If it's any consolation, you are not alone. About one woman in eight experiences depression or anxiety at some point during their pregnancy and it can be a time when women experience mental health issues for the first time. A support group, like the National Childbirth Trust (NCT.org.uk), for example, could help you.

Talking to others going through the same range of emotions can be valuable – and to help with stress you could consider joining a pregnancy yoga group.

Finally, talk to your GP again about your feelings – you need to be taken seriously.

I CANNOT COPE WITH MY GRIEF

WHEN my husband died suddenly last year, I felt nothing – absolutely nothing. I was just hollow inside and couldn't express the way I felt at all. Since then my feelings have started to return, with a vengeance and although some days are better than others, I often break down and cry uncontrollably. On other days, I feel like screaming at the world and it's as much as I can do to get out of bed. I try to tell myself that I have to get on with my life and set about all sorts of new projects, but I never manage to complete anything. Every day I miss my husband and the simple things we did for each other - someone to love, cuddle, talk with or just sit quietly with me. I know I have to accept that these will never again be part of my life, and I know I can't go on like this forever.

Do you think it would help if I talked to someone who has been through the same thing?

JM

FIONA SAYS: I can't promise you that it will definitely help, but there's every chance that it might and that's a chance worth taking. When someone you love dies it is a huge trauma and it can take a long time for the pain to become bearable – so don't expect too much of yourself too quickly. You need time to grieve and, if you feel like having a good cry or scream, just let it out. While someone who has been through the same thing might help, so could a good friend or relative. Is there someone you can trust who is a good listener? Don't worry that you're being a burden to them – if they're a good friend, they will want to help. To find someone who has been through what you've been through, contact CRUSE Bereavement Care (cruse.org.uk). Aside from a great website, the organisation has a free counselling service and has a great many local support groups around the UK. However much it may feel like it, you are not alone – there really are people there who will want to help you.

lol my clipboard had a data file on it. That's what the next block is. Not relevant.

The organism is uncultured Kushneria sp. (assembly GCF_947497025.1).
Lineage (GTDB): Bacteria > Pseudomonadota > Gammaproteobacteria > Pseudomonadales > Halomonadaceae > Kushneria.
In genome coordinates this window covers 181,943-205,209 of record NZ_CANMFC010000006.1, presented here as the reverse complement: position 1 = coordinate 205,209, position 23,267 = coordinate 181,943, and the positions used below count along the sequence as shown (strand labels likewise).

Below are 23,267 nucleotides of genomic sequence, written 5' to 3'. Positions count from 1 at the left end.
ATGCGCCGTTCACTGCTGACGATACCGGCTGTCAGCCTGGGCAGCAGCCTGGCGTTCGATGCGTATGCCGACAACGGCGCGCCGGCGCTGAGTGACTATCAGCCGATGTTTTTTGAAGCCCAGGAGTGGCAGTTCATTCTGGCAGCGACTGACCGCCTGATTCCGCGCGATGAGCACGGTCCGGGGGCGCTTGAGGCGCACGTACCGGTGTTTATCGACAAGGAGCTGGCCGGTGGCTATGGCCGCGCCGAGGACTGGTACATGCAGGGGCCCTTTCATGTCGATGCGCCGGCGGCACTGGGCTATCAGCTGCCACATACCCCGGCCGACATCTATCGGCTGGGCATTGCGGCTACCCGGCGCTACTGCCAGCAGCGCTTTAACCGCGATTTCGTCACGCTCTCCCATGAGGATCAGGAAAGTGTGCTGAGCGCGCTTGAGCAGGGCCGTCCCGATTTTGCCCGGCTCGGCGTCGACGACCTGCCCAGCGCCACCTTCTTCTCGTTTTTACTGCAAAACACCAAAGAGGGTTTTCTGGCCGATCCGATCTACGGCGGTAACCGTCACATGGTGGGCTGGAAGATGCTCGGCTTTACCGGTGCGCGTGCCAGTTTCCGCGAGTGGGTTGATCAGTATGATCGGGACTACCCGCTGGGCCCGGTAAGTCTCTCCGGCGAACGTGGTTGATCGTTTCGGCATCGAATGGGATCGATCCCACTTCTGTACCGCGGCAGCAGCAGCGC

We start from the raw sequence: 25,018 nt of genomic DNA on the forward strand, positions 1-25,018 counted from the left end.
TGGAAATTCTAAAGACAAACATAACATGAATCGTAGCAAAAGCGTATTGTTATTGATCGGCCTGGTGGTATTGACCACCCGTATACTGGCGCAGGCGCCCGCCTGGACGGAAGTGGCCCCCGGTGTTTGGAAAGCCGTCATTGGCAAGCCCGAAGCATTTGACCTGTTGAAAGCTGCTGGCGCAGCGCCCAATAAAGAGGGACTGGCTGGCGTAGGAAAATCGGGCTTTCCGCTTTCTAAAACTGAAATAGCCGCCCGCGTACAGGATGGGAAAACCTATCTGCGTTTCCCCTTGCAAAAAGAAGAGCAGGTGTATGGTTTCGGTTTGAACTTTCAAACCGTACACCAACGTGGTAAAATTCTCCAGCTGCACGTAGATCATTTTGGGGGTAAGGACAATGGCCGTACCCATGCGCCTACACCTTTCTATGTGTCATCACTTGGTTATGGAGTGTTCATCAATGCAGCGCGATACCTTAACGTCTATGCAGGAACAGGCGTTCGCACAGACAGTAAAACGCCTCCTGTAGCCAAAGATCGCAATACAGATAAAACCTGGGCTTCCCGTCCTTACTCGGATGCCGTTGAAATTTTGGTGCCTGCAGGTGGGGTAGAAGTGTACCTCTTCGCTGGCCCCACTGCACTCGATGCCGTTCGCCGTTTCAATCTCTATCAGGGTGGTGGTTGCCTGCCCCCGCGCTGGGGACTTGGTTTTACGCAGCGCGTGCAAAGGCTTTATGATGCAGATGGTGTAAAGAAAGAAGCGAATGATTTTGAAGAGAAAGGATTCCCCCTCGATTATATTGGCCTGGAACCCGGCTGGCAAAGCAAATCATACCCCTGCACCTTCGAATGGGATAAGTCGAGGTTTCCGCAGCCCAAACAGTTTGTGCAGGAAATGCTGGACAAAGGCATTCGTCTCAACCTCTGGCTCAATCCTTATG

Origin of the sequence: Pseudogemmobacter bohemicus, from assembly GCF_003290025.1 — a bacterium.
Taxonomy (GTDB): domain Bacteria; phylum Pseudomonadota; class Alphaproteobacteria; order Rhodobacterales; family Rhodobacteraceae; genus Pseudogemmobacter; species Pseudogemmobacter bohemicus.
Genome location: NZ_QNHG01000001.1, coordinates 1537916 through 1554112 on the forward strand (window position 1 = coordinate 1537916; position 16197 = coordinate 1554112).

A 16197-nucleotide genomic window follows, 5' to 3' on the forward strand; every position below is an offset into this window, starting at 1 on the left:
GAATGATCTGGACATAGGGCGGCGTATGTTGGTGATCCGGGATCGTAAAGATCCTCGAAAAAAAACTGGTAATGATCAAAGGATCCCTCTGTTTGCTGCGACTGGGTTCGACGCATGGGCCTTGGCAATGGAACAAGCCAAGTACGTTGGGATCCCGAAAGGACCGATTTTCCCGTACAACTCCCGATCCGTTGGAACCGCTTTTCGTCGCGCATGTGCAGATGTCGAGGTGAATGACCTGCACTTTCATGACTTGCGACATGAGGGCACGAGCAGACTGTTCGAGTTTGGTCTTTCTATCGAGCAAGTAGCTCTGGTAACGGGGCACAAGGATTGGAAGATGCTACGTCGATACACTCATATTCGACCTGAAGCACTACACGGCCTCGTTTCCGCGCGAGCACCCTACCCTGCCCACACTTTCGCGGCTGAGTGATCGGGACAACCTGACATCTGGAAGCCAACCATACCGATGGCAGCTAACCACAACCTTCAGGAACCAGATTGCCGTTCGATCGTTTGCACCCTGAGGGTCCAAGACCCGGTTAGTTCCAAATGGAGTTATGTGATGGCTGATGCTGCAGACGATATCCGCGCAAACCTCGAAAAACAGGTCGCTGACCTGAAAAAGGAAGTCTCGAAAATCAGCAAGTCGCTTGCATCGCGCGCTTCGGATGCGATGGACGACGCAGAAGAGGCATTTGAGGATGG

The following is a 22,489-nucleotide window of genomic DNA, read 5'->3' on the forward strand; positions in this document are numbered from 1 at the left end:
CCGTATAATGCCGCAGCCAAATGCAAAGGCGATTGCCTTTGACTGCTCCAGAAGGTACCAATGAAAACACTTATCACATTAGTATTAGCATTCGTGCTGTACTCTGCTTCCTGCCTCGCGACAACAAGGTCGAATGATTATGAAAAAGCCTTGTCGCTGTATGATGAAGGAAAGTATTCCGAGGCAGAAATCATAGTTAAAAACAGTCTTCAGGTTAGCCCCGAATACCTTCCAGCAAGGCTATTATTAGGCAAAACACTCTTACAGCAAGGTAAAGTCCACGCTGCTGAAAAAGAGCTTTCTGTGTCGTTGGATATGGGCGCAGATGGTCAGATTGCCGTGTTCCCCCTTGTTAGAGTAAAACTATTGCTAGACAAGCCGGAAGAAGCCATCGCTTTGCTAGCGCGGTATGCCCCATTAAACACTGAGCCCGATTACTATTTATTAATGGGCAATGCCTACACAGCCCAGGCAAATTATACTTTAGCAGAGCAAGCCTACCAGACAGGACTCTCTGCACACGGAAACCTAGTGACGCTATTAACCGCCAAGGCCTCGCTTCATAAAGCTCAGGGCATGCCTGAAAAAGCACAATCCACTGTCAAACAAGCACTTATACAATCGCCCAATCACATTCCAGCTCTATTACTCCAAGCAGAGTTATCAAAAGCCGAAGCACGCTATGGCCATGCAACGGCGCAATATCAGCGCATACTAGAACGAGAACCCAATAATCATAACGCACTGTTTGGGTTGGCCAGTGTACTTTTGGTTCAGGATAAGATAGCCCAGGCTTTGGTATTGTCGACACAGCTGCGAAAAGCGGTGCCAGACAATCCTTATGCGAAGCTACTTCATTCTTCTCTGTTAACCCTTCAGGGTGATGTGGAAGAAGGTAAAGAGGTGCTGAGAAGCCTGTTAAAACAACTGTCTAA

HOW DO I START SAYING 'NO'?

I don't know why, but I've always found it hard to say no.

It's bad enough when people ask me to do things I don't really want to do, but it also extends to my social life.

I can't say no to men when they ask me out.

Fortunately – so far – I've managed to avoid situations where things might have got out of control, and I'd have been unable to stop them, but I'm worried it's only a matter of time. I don't want to be seen as someone who sleeps around, but I find it so difficult, even with men I'm not attracted to – I just hate hurting people's feelings.

It's led to a few unpleasant scenes in the past, so why can't I just be honest?

DW